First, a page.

Vitamin D: How the Body is Affected by its Promotion and Deficiency
Vitamin D is an extraordinarily important vitamin which promotes the overall health of the body. Produced naturally in the human skin or in plant life through the exposure to sunlight, vitamin D, found in various forms in life, is necessary to regulate normal levels of calcium metabolism, which promotes the health of bones and blood and the possible prevention of various diseases.
The metabolism of vitamin D in the body is a complex process that begins with the photochemical process caused by the exposure of ultraviolet B rays in the sunlight on the epidermis of the skin, through the ingestion of foods that are a natural source of or are fortified with vitamin D, and through the ingestion of vitamin D supplements.
While there is still a great deal of ongoing research into how Vitamin D affects and prevents deficiencies, one thing is certain is that Vitamin D deficiency can be serious and life-threatening. It can not only affected the way the body functions and grows, but can quite possibly affect an individual’s mental and psychological well-being.
What Is It?
Vitamin D is a class of fat soluble vitamins that are made of secosteroids. Secosteroids are found naturally in the skin of vertebrates, including humans, and in plant life. They are divided into five forms of calciferols
- Vitamin D1 (a molecular compound of ergocalciferol and lumisterol)
- Vitamin D2 (ergocalciferol)
- Vitamin D3 (cholecalciferol, which is produced by 7-dehydrocholesterol in the skin)
- Vitamin D4 (22-dihydroergocalciferol)
- Vitamin D5 (sitocalciferol, produced by 7-dehydrositosterol)
The two significant forms of calciferols are Vitamin D2 and Vitamin D3. Vitamin D3, once activated by sunlight, will target at least 2000 genes found in the body, making up at least 10% of the human genome.
Sources and Discoveries
Vitamin D2 is synthesized mainly in plants, fungi, and invertebrates through the exposure of UVB light. There are some questions as to how Vitamin D2 functions in nonvertebrates. Vitamin D3 is synthesized in human skin after it has been exposed to UVB light. The process of synthesizing Vitamin D into fat-soluble vitamins first began in 1923, when scientists such as Alfred Fabian Hess, was able to irradiate 7-dehyrdocholesterol to produce the fat-soluble vitamin.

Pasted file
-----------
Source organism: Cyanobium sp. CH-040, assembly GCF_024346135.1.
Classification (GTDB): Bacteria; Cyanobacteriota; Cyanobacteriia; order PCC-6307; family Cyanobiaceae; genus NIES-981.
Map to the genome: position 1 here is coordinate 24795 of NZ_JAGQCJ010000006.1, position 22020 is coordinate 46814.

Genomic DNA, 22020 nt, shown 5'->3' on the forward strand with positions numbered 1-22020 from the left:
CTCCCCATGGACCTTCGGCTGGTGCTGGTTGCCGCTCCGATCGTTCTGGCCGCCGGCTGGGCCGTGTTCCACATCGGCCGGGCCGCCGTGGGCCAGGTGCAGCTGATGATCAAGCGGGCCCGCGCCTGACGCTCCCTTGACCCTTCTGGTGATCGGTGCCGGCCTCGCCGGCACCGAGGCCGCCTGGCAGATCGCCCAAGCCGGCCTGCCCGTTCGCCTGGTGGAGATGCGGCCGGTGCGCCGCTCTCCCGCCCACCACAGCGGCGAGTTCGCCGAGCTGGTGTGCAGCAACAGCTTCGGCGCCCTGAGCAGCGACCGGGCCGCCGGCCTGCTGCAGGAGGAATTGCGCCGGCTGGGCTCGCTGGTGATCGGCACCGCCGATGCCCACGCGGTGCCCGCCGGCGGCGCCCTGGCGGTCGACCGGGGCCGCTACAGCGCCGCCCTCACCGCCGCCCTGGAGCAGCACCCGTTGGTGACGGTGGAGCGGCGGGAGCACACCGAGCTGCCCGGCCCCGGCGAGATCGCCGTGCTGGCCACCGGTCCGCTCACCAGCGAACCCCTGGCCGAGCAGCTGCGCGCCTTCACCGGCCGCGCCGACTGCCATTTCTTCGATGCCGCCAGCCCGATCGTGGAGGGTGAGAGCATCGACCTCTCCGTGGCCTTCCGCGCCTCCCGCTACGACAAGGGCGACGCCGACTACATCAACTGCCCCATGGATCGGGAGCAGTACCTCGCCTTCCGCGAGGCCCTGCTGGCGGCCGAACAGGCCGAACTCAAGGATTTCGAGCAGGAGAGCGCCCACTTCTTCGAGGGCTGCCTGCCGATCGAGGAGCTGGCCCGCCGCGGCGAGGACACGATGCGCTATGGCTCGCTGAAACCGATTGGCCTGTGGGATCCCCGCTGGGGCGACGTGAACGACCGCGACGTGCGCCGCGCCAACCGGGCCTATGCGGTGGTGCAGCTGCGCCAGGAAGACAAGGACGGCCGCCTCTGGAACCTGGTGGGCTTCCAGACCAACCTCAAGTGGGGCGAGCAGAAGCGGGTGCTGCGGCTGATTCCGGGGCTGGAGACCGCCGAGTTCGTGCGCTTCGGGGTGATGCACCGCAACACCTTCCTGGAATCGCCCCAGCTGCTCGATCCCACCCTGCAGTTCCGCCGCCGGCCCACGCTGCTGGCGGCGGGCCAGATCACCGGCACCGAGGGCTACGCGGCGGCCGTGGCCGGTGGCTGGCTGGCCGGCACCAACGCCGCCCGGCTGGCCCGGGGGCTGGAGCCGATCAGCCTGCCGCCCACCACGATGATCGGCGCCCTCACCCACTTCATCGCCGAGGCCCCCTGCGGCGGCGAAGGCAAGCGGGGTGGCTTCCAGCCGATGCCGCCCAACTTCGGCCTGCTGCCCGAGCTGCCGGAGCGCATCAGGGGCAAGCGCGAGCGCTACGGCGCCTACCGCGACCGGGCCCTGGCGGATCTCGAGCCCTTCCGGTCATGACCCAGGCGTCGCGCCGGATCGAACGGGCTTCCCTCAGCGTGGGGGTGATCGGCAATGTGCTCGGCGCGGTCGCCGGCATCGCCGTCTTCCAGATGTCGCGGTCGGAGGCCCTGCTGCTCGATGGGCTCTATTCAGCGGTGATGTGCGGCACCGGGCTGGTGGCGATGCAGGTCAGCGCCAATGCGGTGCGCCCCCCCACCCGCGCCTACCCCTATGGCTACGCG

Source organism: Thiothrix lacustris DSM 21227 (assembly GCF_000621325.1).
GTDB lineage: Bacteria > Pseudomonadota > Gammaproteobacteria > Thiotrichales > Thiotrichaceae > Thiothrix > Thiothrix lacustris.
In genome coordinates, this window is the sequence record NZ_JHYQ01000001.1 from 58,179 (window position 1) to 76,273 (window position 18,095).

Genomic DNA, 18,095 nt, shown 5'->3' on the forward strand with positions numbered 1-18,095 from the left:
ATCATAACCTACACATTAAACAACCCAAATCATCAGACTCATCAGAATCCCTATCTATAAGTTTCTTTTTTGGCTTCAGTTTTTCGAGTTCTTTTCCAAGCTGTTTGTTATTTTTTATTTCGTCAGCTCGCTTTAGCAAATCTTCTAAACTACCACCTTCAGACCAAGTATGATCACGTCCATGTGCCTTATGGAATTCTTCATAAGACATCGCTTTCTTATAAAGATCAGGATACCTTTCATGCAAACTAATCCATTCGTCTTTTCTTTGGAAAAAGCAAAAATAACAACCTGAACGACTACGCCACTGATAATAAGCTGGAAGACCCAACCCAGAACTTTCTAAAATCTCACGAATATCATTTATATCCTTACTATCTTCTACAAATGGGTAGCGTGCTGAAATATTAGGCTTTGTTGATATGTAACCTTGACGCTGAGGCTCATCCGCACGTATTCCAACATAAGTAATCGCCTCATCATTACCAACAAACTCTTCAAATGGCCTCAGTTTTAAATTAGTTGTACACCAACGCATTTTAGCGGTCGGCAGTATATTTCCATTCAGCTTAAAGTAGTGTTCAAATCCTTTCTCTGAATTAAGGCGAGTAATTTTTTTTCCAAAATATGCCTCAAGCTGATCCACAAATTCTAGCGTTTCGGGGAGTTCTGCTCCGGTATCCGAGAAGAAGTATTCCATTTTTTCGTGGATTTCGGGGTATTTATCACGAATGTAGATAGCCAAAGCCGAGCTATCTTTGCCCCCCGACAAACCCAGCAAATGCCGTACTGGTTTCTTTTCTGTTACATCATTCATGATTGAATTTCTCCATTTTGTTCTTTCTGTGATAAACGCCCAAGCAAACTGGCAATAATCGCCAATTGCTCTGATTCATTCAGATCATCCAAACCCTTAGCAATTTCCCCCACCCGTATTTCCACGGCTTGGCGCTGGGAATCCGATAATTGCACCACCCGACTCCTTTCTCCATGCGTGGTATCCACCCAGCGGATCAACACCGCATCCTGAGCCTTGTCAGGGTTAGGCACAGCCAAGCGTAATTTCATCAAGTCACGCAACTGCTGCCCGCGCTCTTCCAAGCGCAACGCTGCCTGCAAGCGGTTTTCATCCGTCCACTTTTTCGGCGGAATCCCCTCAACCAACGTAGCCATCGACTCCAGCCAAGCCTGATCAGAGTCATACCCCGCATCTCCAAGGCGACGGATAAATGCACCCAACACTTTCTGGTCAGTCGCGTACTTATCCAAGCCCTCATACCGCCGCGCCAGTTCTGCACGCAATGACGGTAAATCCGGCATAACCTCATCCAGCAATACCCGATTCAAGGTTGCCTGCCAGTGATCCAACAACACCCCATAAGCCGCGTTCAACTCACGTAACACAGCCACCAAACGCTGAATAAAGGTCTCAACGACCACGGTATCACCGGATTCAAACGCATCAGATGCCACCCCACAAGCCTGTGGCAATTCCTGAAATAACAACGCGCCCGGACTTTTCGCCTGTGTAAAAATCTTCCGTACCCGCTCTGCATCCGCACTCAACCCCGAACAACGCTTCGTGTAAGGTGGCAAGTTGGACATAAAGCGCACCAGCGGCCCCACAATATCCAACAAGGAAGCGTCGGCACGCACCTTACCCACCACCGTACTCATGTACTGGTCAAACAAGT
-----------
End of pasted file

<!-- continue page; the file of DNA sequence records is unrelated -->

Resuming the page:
Later, Adolf Windaus of the University of Gottingen in Germany discovered a connection between the constitution of sterols and vitamins. His work won him the Nobel Prize in Chemistry in 1928. During the 1930s, the chemical structure of Vitamin D3 was established.
The chemical structure of Vitamin D is composed of secosteroids, a form of steroids in which one bond of the ring is broken. Both Vitamin D2 and Vitamin D3 differ in their chemical compositions. For instance, Vitamin D2, unlike Vitamin D3, has a double bond between carbons 22 and 23, as well as a methyl group of carbon 24 in its side chain. It is also found mainly in invertebrates, fungi, and plants, and responds to UV radiation.
Ergosterol absorbs UV radiation to protect the DNA, RNA, and protein and might possibly act as a protective mechanism for organisms. Choleciferol, or Vitamin D3, becomes synthesized when the chemical compound 7-dehyrdocholesterol is exposed to UVB light. This metabolism occurs in the skin of vertebrates. Humans and other vertebrates produce large quantities of choleciferol in the skin, so therefore the vast quantity of vitamin D metabolism occurs through exposure to the sun.
Activation and Function
Vitamin D generally maintains normal levels of calcium and phosphorus in the blood and helps absorb calcium for bone strength. The process vitamin D undergoes after it has been synthesized by UVB light is complex and varied. Generally, vitamin D is inactive until it is metabolized biologically within the system.
This occurs either through the digestion of its food source or its supplemental form or when it is exposed in the epidermis of the skin through sunlight. Once activated, vitamin D circulates in the bloodstream and enters the liver. There, it is hydroxylated or synthesized into a prohormone called calcidiol (25-hydroxyvitamin D). This conversion is made possible through the circulation process within the bloodstream, thus making it more active in the kidneys as vitamin D or in the immune system as a monocyte-macrophages.